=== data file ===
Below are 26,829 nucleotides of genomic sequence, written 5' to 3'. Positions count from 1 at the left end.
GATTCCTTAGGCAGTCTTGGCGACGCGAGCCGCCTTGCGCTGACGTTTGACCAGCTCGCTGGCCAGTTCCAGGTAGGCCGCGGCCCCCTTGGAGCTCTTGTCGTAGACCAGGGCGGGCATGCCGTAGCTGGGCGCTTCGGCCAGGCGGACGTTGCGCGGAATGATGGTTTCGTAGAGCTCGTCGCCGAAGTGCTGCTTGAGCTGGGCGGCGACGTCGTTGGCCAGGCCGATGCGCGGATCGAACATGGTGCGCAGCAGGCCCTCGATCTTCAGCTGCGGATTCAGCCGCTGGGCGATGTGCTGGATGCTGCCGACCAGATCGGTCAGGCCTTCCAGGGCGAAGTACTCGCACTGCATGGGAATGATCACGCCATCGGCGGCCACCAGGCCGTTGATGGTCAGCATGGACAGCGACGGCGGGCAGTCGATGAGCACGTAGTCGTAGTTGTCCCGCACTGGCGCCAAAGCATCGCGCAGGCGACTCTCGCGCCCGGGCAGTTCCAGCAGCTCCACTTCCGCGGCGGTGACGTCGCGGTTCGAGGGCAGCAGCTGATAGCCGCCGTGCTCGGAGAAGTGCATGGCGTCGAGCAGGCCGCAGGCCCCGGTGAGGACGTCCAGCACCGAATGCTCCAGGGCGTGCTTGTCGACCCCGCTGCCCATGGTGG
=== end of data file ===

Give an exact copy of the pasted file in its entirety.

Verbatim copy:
Below are 26,829 nucleotides of genomic sequence, written 5' to 3'. Positions count from 1 at the left end.
GATTCCTTAGGCAGTCTTGGCGACGCGAGCCGCCTTGCGCTGACGTTTGACCAGCTCGCTGGCCAGTTCCAGGTAGGCCGCGGCCCCCTTGGAGCTCTTGTCGTAGACCAGGGCGGGCATGCCGTAGCTGGGCGCTTCGGCCAGGCGGACGTTGCGCGGAATGATGGTTTCGTAGAGCTCGTCGCCGAAGTGCTGCTTGAGCTGGGCGGCGACGTCGTTGGCCAGGCCGATGCGCGGATCGAACATGGTGCGCAGCAGGCCCTCGATCTTCAGCTGCGGATTCAGCCGCTGGGCGATGTGCTGGATGCTGCCGACCAGATCGGTCAGGCCTTCCAGGGCGAAGTACTCGCACTGCATGGGAATGATCACGCCATCGGCGGCCACCAGGCCGTTGATGGTCAGCATGGACAGCGACGGCGGGCAGTCGATGAGCACGTAGTCGTAGTTGTCCCGCACTGGCGCCAAAGCATCGCGCAGGCGACTCTCGCGCCCGGGCAGTTCCAGCAGCTCCACTTCCGCGGCGGTGACGTCGCGGTTCGAGGGCAGCAGCTGATAGCCGCCGTGCTCGGAGAAGTGCATGGCGTCGAGCAGGCCGCAGGCCCCGGTGAGGACGTCCAGCACCGAATGCTCCAGGGCGTGCTTGTCGACCCCGCTGCCCATGGTGG